by Fr. Lito Jopson, CBCP ECSC, TV Maria

Cebu City, Jan. 29, 2016 – Quoting Pope Emeritus Benedict XVI in his document Sacramentum Caritatis:“The greater is our love for the Eucharist, the more clearly will we recognize that the goal of all mission is to bring others to Christ.”

jalaThe presentation of Mumbai Archbishop Oswald Cardinal Gracias titled “The Eucharist in the Church’s Dialogue with Religions” was read by Shillong Archbishop Dominic Jala in the Catechesis of the 51st International Eucharistic Congress in Cebu City, Philippines.

“The presence of various religions poses enormous challenge to unity.  Hence, one of the essential task of Christianity is to be a witness to the values of the Kingdom of God by proclamation and dialogue,” said the Cardinal.

According to Cardinal Oswald, the jumping board for interreligious dialogue is the reality of food that is common among the religions.  This food translates to that which needs to be shared: the Good News of Jesus Christ.

“The Spirit’s presence and activity affect not only the individuals but also society and history, peoples, cultures and religions,” stressed the Cardinal.

Moreover, the Eucharist, through the death and resurrection of Jesus, otherwise known as the “pascal mystery” fosters reconciliation with people of every religion and culture.

“And as a community of believing persons, we reject every form of selfishness, sectarianism, casteism and individualism and build bridges of communion with every person, association, community, and nation. Our Asian reality is marked with cultural, religious, linguistic and ethnic pluralism. Hence our Eucharistic theology should help us respect these diverse groups and live with them in harmony and peace. It should also urge us to build bonds of solidarity with others,” said the Cardinal.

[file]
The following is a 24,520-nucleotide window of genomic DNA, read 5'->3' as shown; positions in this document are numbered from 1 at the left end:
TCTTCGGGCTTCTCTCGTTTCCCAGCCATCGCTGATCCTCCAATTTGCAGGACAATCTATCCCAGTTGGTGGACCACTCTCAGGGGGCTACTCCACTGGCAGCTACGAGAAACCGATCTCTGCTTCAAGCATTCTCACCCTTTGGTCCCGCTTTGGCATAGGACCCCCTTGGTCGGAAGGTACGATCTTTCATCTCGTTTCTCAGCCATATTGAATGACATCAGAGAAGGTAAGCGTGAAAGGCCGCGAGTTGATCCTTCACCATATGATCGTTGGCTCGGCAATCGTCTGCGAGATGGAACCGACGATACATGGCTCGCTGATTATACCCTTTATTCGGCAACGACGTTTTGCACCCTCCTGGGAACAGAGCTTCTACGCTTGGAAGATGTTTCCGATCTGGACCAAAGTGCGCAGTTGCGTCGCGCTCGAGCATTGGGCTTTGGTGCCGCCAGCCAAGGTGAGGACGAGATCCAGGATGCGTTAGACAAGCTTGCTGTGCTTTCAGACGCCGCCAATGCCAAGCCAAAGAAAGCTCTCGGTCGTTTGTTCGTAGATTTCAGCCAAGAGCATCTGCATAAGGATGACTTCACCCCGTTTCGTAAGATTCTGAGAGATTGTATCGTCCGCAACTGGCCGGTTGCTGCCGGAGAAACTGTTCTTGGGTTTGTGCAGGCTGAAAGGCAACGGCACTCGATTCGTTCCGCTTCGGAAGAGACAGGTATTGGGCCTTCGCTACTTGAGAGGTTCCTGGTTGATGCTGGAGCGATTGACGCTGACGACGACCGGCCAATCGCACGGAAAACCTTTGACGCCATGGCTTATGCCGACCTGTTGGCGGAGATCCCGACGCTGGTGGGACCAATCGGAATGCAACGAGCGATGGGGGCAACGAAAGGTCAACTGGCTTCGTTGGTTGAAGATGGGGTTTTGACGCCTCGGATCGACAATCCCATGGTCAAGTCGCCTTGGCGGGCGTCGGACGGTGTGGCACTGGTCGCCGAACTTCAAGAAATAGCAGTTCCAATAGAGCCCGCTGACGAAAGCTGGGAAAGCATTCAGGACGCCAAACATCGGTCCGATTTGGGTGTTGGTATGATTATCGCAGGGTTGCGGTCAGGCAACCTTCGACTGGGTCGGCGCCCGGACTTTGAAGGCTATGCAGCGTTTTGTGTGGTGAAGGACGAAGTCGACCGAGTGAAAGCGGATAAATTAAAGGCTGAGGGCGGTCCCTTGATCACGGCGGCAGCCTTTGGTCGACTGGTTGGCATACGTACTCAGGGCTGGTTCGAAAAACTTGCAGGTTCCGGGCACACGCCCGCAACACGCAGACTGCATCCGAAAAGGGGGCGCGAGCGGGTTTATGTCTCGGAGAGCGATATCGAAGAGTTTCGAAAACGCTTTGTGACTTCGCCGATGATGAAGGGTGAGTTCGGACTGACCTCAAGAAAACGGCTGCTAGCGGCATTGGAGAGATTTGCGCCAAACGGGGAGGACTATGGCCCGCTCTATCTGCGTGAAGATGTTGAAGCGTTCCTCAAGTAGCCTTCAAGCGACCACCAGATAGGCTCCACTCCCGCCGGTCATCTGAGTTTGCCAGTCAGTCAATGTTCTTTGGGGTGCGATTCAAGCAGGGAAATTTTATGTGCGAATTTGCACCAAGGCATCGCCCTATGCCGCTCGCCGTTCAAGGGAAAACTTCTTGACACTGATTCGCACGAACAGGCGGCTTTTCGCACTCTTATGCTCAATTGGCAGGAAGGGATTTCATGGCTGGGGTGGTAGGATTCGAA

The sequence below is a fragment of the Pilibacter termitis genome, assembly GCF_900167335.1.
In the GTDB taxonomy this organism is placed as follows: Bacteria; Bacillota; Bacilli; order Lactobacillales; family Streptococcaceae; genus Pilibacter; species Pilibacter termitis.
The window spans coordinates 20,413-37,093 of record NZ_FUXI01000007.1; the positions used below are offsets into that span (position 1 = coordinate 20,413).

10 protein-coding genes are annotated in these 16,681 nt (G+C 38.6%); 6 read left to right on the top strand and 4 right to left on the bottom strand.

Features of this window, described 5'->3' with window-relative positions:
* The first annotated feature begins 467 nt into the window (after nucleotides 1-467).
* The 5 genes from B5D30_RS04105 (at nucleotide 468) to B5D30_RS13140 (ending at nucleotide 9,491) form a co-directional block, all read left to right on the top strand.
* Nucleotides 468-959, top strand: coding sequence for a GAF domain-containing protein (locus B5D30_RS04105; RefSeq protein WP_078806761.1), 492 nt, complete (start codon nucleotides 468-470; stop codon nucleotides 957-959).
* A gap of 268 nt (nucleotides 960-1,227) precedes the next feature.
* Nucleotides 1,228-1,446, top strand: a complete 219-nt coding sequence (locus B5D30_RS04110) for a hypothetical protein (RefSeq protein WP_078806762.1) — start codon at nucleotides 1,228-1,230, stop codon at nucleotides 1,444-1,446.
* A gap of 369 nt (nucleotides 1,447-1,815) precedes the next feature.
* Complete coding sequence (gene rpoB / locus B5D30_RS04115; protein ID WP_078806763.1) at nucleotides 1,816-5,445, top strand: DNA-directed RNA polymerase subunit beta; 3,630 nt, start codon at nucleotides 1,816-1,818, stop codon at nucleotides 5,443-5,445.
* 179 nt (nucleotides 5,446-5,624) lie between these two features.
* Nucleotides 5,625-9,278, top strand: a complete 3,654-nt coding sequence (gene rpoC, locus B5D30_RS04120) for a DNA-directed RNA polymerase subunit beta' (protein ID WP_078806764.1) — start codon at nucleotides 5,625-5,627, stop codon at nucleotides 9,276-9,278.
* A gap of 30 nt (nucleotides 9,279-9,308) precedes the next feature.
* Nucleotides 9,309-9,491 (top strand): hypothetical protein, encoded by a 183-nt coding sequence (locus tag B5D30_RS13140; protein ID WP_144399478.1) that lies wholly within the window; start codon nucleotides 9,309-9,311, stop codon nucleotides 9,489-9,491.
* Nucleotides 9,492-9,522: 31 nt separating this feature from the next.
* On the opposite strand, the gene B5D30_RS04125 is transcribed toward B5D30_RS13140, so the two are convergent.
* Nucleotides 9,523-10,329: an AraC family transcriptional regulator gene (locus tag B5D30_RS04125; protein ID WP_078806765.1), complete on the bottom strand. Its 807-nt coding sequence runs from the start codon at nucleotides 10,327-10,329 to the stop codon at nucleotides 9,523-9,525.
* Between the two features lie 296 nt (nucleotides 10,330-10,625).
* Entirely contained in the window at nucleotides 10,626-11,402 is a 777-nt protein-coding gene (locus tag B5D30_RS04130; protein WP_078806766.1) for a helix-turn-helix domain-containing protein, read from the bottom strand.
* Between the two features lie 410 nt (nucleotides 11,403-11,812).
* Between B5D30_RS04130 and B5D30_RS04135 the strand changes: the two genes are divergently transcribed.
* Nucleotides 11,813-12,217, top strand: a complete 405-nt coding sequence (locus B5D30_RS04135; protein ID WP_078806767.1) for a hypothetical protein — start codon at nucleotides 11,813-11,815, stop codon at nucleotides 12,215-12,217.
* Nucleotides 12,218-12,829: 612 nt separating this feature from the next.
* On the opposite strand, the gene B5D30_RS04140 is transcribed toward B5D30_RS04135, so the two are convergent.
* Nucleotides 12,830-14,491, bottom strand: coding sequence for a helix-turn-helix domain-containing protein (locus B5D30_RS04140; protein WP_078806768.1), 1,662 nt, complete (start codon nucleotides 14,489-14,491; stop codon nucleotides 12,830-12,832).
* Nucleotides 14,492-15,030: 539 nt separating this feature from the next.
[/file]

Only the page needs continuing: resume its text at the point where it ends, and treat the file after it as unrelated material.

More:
He explained that the celebration of the Eucharist is an invitation to us to a fuller communion with God and with one another.

Quoting Mane Nobiscum Domine, “The Eucharist is not merely an expression of communion in the Church’s life; it is also a project of solidarity for all of humanity.”

He described the Eucharist as an indestructible friendship between God and humanity.

“Just as Jesus gave his body and shed his blood for us, we are invited to break ourselves for others and live for others. Nourished by the body and blood of Christ, we must grow in awareness of the dignity and value of every person.”

He also addressed the issue of social justice and the Eucharist.

“Can we ensure that nobody in the community suffers from hunger, malnutrition, poverty? There is enough food in the world to feed everyone. However, the injustice lies in the improper distribution of food. In the words of St. Pope John Paul II “One of the greatest injustices in the contemporary world consists precisely in this: that the ones who possess much are relatively few and those who possess almost nothing are many. It is the injustice of the poor distribution of the goods and services originally intended for all.”

According to the Cardinal, denying people the right to food is a fundamental injustice.

Concluding his talk, there is a need to promote friendship and dialogue with people of other religions.

“They will work together in order to bring about a more just and peaceful society in which the poor will be the first to be served. Asia is the continent where the spiritual is held in high esteem and where the religious sense is deep and innate: the preservation of this precious heritage must be the common task of all”. (Reported by Fr. Lito Jopson, CBCP ECSC, TV Maria)

 

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